Caleb Watney: onward and upward with progress
The beginning of The Institute for Progress
Caleb Watney is the co-president of The Institute for Progress (along with Alec Stapp), which exists to foster innovation and technological advancement through public policy levers. Founded in January of 2021, The Institute for Progress declares itself a “think tank for accelerating scientific, technological, and industrial progress.”
Razib’s first major question is why such a think tank even needs to exist. Isn’t there a huge complex of research universities in the US? Caleb outlines many problems with academic science in the US, with 40-45% of primary investigators’ (lab heads’) time being spent on writing grant applications to fund their labs. The preferences of the funding institutions and the size of the grants, determine the course and scope of research. With this in mind, rather than targeting interesting questions, many academics target questions that are fundable.
As for why he needed to found a new think tank as opposed to expanding out of an established one like Niskanen or Brookings, Caleb argues that fresh institutions are often necessary for innovation, and it was important to start something without legacy baggage so they could talk to both Republicans and Democrats. The Institute for Progress is an attempt by public policy entrepreneurs like Caleb to break out of Washington D.C.’s paralyzed and polarized two-party dynamic.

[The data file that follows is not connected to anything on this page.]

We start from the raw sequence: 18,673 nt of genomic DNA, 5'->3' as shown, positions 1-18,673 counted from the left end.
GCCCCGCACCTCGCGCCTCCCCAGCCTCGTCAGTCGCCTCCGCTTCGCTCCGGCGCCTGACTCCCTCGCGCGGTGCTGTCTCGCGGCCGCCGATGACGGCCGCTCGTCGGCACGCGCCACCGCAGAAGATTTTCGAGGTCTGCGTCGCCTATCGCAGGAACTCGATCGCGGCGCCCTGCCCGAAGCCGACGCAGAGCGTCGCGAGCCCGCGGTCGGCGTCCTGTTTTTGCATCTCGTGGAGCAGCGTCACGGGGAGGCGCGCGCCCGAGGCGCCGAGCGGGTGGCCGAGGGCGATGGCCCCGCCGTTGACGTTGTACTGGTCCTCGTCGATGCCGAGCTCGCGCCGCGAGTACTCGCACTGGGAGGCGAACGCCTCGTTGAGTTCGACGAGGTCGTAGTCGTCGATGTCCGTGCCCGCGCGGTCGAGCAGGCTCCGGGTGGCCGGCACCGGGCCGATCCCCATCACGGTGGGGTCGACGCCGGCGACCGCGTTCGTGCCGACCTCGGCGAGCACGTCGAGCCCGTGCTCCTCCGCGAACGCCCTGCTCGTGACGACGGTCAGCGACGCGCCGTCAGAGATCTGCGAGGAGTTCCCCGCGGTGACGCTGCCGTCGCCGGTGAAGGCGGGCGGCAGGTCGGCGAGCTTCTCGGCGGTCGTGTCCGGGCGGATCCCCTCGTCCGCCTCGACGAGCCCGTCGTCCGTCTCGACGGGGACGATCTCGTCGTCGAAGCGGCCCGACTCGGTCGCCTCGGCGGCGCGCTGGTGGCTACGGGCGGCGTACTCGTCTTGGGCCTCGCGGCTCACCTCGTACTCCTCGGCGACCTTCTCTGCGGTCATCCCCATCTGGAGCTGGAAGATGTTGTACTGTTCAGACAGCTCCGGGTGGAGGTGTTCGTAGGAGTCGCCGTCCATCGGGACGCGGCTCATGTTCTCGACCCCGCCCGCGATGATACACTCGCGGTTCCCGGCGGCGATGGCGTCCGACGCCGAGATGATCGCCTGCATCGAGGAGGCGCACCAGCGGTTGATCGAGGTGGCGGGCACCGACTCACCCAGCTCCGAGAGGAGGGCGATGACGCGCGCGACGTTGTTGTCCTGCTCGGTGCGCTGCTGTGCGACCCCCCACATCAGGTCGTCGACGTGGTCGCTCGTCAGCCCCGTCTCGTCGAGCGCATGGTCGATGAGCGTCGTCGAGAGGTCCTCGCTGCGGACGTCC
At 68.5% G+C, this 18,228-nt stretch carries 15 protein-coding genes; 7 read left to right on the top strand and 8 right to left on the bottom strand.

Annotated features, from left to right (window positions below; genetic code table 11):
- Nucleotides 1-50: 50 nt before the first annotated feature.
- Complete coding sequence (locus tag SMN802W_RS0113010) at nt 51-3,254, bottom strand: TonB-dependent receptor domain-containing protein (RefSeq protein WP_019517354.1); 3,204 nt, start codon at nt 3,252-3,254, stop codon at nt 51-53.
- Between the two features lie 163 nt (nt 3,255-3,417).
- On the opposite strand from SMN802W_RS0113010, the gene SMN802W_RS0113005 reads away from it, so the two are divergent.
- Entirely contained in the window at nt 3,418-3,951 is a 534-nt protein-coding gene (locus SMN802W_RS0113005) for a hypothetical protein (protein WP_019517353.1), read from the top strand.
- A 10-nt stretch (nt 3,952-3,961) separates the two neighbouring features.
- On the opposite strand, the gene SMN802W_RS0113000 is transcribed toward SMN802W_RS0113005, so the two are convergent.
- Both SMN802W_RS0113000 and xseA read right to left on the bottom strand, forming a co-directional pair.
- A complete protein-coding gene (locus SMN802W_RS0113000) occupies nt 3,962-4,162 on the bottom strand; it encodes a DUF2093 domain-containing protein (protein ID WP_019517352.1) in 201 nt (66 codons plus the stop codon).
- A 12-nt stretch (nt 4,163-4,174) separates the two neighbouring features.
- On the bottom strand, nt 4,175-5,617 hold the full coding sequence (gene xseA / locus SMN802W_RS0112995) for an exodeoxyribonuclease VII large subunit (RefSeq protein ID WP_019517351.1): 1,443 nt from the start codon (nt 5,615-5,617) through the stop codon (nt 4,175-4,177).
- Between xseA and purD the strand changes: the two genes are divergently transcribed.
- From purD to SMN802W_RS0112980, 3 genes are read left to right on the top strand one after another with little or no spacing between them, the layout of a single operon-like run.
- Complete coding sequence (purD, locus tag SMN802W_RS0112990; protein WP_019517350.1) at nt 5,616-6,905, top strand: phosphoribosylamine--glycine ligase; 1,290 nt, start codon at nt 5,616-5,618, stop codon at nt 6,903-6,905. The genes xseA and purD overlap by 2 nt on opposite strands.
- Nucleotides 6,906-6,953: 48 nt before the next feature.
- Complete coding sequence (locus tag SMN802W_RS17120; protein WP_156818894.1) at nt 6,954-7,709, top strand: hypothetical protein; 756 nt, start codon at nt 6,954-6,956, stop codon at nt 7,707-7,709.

The Institute for Progress also has a broad scope, targeting topics as diverse as security, space, and life science. Razib and Caleb talk about the miracle of mRNA vaccines in tackling COVID-19 (a sharp contrast with the health establishment’s numerous failures in confronting the pandemic), and the incredible possibilities for future vaccine development, from rapid targeted development to general-purpose vaccines. They also tackle how and why SpaceX happened, and what it means for spaceflight in the 21st century and beyond. Then they address the differences between the effective altruism movement and the progress studies movement, and the relationship between them. Whatever differences exist, both movements channel the spirit of Steven Pinker’s Enlightenment Now.
They conclude the conversation talking about China, its promise and peril, and US immigration policy. Caleb argues that the challenge of China is fundamentally different from that of the Soviet Union. While the Soviet Union had roughly the US’s population, China is a far larger nation-state in terms of raw numbers, so it presents a much more formidable economic opponent. The US’s advantage over the Soviet Union was its capitalist framework, but it does not have this edge over a nominally Communist China. One of the ways Caleb argues we can forestall being superseded by China is to allow for more immigration, specifically high-skill immigration. A major project of The Institute for Progress is to help fix our broken immigration system, and so rebuild America’s stock of human capital in the coming rivalry with China.